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Study shows increase in deaths out of hospitals in Rio de Janeiro




Deaths in the city of Rio de Janeiro have increased by 64% in ths months of April and May 2020, when compared to the average in this same period in the last 3 years. In addition, a detailed analysis of the records shows a disturbing figure: deaths out of hospitals (both in health units, clinics, and other basic healthcare venues and at home) have practically doubled. This may be an indicator that, early in the epidemic, the city’s hospital network was not able to take in all patients - not only Covid-19 patients, but patients with other severe conditions as well. The conclusions are part of the Technical Note of the MonitoraCovid-19 Unassisted Deaths in Rio de Janeiro. Analysis of Excess mortality and impact of Covid-19, produced by researchers of the Institute of Scientific and Technological Communication and Information in Health (Icict/Fiocruz). The data analyzed come from the Mortality Information System (SIM). 

The analysis of the death records has provided another disturbing fact: there has been a marked increase in the number of death records at health units and at home due to tumors, nutritional and metabolical endocrinological diseases (diabetes, for instance), of the nervous system, and of the digestive, circulatory, and genito-urinary tract (genitals and urinary organs), among others not directly related to Covid-19. Together, these figures suggest that the collapse of the health system in its entirety, and not only hospitals, may have taken place as early as April and May in the city of Rio de Janeiro. “Some of these deaths might have been prevented with more effective basic healthcare, which involves health agents in the territory, testing suspect cases in health centers, and triage of serious cases in the emergency units”, comments Christovam Barcellos, vice-director of Icict/Fiocruz, geographer and public health researcher. 

According to the study, in April and May 2020 the city of Rio de Janeiro had about 7,450 deaths above the historical average (2017-2019) in the same period of the year, a 64% increase. Of this total of excess deaths, about 75% were recorded as caused by Covid-19.  Other deaths may have occurred due to lack of assistance to patients with chronic diseases, who found the public health network already overloaded due to Covid-19 cases.

Deaths out of hospitals showed a marked increase: 110% in health units and 95% at home. Crossing causes of death and the places where they took place, some numbers rocketed. For instance, deaths by infectious and parasitic diseases (which include Covid-19) grew 785% in health units (not including hospitals) and 598% at home. The overall number of people who died at home due to nutritional and metabolical endocrinological diseases (including diabetes) more than doubled in April and May this year: they grew by 109%. The same increase (109%) was observed in deaths idue to respiratory diseases as recorded in health units out of hospitals in the period under analysis.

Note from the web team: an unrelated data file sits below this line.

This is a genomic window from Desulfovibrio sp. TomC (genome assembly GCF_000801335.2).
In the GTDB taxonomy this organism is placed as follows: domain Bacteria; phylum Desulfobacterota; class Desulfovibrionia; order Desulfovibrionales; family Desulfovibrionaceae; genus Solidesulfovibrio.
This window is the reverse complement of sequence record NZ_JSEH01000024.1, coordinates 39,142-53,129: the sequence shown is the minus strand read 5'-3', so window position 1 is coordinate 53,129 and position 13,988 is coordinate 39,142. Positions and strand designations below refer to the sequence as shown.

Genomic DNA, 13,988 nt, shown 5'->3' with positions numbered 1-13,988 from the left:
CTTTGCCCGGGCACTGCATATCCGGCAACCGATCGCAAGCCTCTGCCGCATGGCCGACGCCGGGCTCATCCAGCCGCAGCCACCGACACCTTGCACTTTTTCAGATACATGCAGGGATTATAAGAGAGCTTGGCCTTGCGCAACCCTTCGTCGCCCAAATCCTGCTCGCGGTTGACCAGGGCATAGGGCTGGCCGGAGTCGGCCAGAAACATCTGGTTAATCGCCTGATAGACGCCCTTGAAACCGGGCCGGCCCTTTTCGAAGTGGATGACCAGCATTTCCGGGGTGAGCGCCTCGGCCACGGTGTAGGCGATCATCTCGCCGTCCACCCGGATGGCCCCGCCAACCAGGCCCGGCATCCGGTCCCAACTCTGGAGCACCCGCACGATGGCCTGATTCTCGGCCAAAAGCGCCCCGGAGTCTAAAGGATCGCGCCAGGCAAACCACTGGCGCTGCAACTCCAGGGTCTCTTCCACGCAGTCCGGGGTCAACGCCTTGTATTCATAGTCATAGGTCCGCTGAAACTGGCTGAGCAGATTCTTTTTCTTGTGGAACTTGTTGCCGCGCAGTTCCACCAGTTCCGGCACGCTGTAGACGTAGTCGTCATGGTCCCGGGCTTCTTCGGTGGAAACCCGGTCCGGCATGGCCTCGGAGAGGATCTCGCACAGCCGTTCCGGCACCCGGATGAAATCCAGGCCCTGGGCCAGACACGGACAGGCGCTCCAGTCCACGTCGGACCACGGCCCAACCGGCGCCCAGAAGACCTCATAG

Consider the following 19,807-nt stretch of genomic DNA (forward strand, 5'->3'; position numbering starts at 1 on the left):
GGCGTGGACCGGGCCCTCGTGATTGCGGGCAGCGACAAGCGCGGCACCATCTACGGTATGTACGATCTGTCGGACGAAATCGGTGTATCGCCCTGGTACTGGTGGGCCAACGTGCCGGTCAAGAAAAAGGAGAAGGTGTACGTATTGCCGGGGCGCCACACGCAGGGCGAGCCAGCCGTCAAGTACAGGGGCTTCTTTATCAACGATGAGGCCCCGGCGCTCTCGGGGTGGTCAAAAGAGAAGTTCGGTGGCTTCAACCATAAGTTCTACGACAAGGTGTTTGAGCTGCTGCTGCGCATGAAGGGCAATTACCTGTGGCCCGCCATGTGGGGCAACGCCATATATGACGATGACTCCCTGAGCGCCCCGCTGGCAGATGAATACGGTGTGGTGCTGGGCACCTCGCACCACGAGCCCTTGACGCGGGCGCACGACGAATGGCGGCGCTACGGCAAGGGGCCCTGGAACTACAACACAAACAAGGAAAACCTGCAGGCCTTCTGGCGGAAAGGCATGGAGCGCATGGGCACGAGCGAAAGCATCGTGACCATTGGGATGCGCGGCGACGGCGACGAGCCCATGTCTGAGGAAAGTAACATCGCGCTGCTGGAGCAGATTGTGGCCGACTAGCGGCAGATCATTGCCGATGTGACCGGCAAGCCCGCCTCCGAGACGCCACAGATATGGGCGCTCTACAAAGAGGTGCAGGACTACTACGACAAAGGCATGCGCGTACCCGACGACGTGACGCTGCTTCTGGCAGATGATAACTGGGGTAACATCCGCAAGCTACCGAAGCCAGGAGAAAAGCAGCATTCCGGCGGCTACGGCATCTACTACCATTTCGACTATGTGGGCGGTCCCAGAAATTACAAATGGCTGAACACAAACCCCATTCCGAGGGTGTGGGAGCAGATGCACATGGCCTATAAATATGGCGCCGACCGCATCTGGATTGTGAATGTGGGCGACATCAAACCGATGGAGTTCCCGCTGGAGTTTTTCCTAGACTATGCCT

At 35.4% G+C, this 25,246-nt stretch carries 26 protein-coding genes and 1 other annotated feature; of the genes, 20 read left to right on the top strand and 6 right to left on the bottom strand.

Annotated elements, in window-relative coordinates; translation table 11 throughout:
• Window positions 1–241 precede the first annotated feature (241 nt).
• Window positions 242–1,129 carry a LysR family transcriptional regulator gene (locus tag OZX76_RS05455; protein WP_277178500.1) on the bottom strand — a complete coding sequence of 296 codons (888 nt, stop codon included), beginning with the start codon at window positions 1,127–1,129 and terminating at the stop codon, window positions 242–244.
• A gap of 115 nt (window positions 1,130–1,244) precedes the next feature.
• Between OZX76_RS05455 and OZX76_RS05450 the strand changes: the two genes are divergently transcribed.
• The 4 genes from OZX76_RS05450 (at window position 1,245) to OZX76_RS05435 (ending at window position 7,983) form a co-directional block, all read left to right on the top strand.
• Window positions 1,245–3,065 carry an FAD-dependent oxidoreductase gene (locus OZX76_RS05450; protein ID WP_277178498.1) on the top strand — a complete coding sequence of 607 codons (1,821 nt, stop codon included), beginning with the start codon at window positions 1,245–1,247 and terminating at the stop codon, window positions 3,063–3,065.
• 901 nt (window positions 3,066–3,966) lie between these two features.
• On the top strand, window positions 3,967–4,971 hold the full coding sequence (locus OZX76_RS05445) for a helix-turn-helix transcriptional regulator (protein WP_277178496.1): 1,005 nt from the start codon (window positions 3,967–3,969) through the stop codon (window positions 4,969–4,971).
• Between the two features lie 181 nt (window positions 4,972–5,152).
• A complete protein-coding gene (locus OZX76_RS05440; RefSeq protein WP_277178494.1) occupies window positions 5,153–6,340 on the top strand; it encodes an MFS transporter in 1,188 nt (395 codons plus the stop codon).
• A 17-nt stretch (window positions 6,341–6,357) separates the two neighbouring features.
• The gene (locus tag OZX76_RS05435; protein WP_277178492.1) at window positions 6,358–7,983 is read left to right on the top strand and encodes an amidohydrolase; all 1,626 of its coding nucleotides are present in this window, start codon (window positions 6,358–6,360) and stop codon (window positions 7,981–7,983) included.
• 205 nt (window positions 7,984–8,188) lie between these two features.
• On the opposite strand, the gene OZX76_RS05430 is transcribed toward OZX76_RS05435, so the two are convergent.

The researchers were also surprised by the high number of deaths without diagnosis. In April and May 2020, one thousand extra deaths with ill-defined cause (no definitive diagnosis) were recorded, when compared to the previous years. According to Icict epidemiologist Diego Xavier, who was also in the study, “This highlights failures in epidemiological surveillance procedures and in proper healthcare to chronic patients and to suspected Covid-19 cases”. 

The Technical Note issued by Icict/Fiocruz also states: “We have observed a migration of deaths, which previously took place in hospitals, but in April and May 2020 became more frequent at home. This is the case of cancer cases, metabolic diseases (predominantly diabetes), nervous system diseases (with a prevalence of Alzheimer’s), and cardiovascular and genito-urinary tract diaseases (with countless cases of renal failure), making up a scenario of severe lack of assistance in those two months, and which may remain as the epidemic continues. Most of these diseases are of a chronic nature, and death can be considered preventable through prevention actions and basic healthcare”.

According to Christovam Barcellos, in order to discover the causes of these atypical figures it would be necessary to carry out a more detailed epidemiological investigation. “We are clearly facing figures that indicate a lack of public health assistance in the beginning of the epidemic in the city of Rio de Janeiro, perhaps even a collapse of the hospital system. I believe that many of the people who died at home or at emergency health units may have had difficulty being treated in hospitals. It should be noted that it has been widely emphasized that the in the past three years the city’s public health network has suffered loss of personnel and of venues. If this is true, this may have contributed to the compromise of hospital service at the peak of the Covid-19 epidemic”, says Barcellos.

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